GENEVA – An effort to combine Geneva's zoning board of appeals with its plan commission fell flat this week, as aldermen, voting as the Committee of the Whole, voted 6-3 not to recommend it.
Because the issue of creating a single planning and zoning commission was voted down at committee, it will not come before the council for further review, officials said.
The six who voted against it were 1st Ward Aldermen Charles Brown and Mike Bruno, 2nd Ward Aldermen Don Cummings and Richard Marks, 3rd Ward Alderman Dean Kilburg and 4th Ward Alderman Dorothy Flanagan.
The three who voted for it were 4th Ward Alderman Ron Singer and 5th Ward Aldermen Craig Maladra and Tom Simonian.
Third Ward Alderman Dawn Vogelsberg was absent.
Mayor Kevin Burns said he was behind the movement to consolidate the two into a single body, to increase the efficiency of their work in that a petitioner would not have to appear before two bodies. Staff identified 20 cases that would have moved forward more efficiently if the two boards were one.
"I have always believed it is in our best interest to streamline where we can without jeopardizing the product we provide, and that is service to the community, the citizen, developers and to create efficiencies for staff and the council," Burns said. "I believe this proposal accomplished all those goals.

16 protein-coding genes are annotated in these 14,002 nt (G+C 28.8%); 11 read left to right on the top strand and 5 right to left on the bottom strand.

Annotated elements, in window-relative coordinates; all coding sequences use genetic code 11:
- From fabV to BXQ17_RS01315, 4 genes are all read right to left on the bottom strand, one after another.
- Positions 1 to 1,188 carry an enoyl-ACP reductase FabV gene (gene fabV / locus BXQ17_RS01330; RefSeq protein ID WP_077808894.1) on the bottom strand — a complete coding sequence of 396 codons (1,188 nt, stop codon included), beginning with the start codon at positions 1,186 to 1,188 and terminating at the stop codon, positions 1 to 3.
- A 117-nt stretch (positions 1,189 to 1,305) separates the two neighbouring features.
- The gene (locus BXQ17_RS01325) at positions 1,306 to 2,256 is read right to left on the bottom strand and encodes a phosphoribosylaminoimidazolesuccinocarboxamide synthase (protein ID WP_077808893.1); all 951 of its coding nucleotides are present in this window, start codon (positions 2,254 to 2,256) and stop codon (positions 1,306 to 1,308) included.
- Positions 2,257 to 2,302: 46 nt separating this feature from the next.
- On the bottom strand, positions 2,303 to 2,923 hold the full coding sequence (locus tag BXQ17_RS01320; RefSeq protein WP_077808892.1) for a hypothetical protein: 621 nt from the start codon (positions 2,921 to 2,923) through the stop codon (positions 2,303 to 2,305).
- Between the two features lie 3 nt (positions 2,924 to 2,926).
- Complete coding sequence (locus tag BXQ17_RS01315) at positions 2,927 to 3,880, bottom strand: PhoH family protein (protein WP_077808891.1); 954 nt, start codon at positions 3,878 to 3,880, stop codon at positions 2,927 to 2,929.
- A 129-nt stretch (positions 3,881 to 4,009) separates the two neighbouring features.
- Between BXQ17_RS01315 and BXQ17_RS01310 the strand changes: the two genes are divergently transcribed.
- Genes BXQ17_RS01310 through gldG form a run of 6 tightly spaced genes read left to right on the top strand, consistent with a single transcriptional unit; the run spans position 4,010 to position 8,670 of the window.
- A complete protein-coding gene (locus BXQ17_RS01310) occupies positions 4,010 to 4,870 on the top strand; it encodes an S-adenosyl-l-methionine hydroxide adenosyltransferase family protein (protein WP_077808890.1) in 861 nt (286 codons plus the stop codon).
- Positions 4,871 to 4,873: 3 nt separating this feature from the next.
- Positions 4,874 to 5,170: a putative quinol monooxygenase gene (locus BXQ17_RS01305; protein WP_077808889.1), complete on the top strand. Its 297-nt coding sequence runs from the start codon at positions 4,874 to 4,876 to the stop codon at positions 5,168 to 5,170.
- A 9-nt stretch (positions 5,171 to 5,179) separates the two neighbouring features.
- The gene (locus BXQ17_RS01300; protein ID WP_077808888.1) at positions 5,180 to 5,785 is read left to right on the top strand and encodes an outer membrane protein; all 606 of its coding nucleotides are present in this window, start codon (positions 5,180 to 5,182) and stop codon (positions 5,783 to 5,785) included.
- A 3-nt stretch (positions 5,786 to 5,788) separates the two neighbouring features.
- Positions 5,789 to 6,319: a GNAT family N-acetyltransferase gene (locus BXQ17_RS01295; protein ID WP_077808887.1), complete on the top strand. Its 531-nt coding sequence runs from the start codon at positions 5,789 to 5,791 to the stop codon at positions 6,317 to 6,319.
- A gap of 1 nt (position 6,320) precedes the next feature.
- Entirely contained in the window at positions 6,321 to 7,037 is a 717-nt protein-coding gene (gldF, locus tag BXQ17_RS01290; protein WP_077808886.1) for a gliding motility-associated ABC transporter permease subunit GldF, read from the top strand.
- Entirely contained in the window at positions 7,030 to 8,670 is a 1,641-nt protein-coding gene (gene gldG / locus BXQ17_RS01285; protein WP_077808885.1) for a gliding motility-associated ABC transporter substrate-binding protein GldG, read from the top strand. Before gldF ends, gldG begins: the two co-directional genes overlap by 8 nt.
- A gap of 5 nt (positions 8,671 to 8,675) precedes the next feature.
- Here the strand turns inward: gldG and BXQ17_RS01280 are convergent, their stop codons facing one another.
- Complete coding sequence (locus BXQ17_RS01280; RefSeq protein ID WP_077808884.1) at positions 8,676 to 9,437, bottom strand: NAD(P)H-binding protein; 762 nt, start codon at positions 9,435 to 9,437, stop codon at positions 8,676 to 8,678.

The council felt otherwise. That's the end of it."
Cummings said it was not easy for him to vote against the proposal.
"I understand the frustration people have to deal with any government office when have to go through several hoops," Cummings said. "However, with that, I am reluctant to consolidate power. I think that bringing 17 or 16 eyes down to far fewer – seven people – leads to a lack of diversity in thinking."
Cummings said there may be a better way to streamline the process for petitioners, but without lessening diversity.
"It's not this easy black and white issue," Cummings said.
Maladra said the trend to combine the zoning board of appeals with a plan commission is readily seen in other communities. His concern for Geneva, he said, is that the staff is not likely to be increased while it will face double the work as the economy continues to improve.
"They're going to create packages for double meetings, and double the work ends up being a problem for us going forward," Maladra said. "We have fixed financial and intellectual resources. At the end of the day, if our staff has to spend time – and I anticipate more and more demand as the economy improves – then we will have issues."